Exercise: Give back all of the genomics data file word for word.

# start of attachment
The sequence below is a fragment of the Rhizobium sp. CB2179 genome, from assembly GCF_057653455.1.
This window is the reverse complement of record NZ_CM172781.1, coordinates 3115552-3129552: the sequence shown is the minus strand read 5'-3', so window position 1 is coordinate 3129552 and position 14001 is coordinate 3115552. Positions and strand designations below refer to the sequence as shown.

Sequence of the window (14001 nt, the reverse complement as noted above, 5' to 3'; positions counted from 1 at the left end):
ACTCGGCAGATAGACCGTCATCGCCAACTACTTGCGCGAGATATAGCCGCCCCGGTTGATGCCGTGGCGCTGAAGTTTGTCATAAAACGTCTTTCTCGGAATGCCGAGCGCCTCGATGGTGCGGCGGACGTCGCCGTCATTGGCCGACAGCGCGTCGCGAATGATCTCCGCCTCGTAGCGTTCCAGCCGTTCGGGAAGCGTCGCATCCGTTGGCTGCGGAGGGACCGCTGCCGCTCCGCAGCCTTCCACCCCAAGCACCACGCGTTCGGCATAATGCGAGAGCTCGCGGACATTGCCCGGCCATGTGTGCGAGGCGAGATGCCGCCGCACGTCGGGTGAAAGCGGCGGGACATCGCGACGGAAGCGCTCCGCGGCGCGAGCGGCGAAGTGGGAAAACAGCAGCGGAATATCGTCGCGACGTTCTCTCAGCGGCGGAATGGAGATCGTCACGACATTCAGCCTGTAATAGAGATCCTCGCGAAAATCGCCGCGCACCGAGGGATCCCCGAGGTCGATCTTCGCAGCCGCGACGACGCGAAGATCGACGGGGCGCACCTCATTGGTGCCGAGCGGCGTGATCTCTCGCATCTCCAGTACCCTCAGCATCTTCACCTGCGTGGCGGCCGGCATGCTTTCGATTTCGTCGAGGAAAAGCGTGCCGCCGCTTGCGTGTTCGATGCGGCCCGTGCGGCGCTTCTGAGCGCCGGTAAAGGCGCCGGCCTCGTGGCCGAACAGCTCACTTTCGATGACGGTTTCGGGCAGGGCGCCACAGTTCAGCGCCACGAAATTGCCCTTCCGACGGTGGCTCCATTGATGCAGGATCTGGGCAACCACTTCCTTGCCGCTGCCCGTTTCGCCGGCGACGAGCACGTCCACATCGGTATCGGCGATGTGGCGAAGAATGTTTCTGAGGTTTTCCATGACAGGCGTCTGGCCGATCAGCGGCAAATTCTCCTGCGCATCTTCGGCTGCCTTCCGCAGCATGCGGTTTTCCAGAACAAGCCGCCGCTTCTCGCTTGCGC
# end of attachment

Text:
The sequence below is a fragment of the Rhizobium sp. CB2179 genome, from assembly GCF_057653455.1.
This window is the reverse complement of record NZ_CM172781.1, coordinates 3115552-3129552: the sequence shown is the minus strand read 5'-3', so window position 1 is coordinate 3129552 and position 14001 is coordinate 3115552. Positions and strand designations below refer to the sequence as shown.

Sequence of the window (14001 nt, the reverse complement as noted above, 5' to 3'; positions counted from 1 at the left end):
ACTCGGCAGATAGACCGTCATCGCCAACTACTTGCGCGAGATATAGCCGCCCCGGTTGATGCCGTGGCGCTGAAGTTTGTCATAAAACGTCTTTCTCGGAATGCCGAGCGCCTCGATGGTGCGGCGGACGTCGCCGTCATTGGCCGACAGCGCGTCGCGAATGATCTCCGCCTCGTAGCGTTCCAGCCGTTCGGGAAGCGTCGCATCCGTTGGCTGCGGAGGGACCGCTGCCGCTCCGCAGCCTTCCACCCCAAGCACCACGCGTTCGGCATAATGCGAGAGCTCGCGGACATTGCCCGGCCATGTGTGCGAGGCGAGATGCCGCCGCACGTCGGGTGAAAGCGGCGGGACATCGCGACGGAAGCGCTCCGCGGCGCGAGCGGCGAAGTGGGAAAACAGCAGCGGAATATCGTCGCGACGTTCTCTCAGCGGCGGAATGGAGATCGTCACGACATTCAGCCTGTAATAGAGATCCTCGCGAAAATCGCCGCGCACCGAGGGATCCCCGAGGTCGATCTTCGCAGCCGCGACGACGCGAAGATCGACGGGGCGCACCTCATTGGTGCCGAGCGGCGTGATCTCTCGCATCTCCAGTACCCTCAGCATCTTCACCTGCGTGGCGGCCGGCATGCTTTCGATTTCGTCGAGGAAAAGCGTGCCGCCGCTTGCGTGTTCGATGCGGCCCGTGCGGCGCTTCTGAGCGCCGGTAAAGGCGCCGGCCTCGTGGCCGAACAGCTCACTTTCGATGACGGTTTCGGGCAGGGCGCCACAGTTCAGCGCCACGAAATTGCCCTTCCGACGGTGGCTCCATTGATGCAGGATCTGGGCAACCACTTCCTTGCCGCTGCCCGTTTCGCCGGCGACGAGCACGTCCACATCGGTATCGGCGATGTGGCGAAGAATGTTTCTGAGGTTTTCCATGACAGGCGTCTGGCCGATCAGCGGCAAATTCTCCTGCGCATCTTCGGCTGCCTTCCGCAGCATGCGGTTTTCCAGAACAAGCCGCCGCTTCTCGCTTGCGC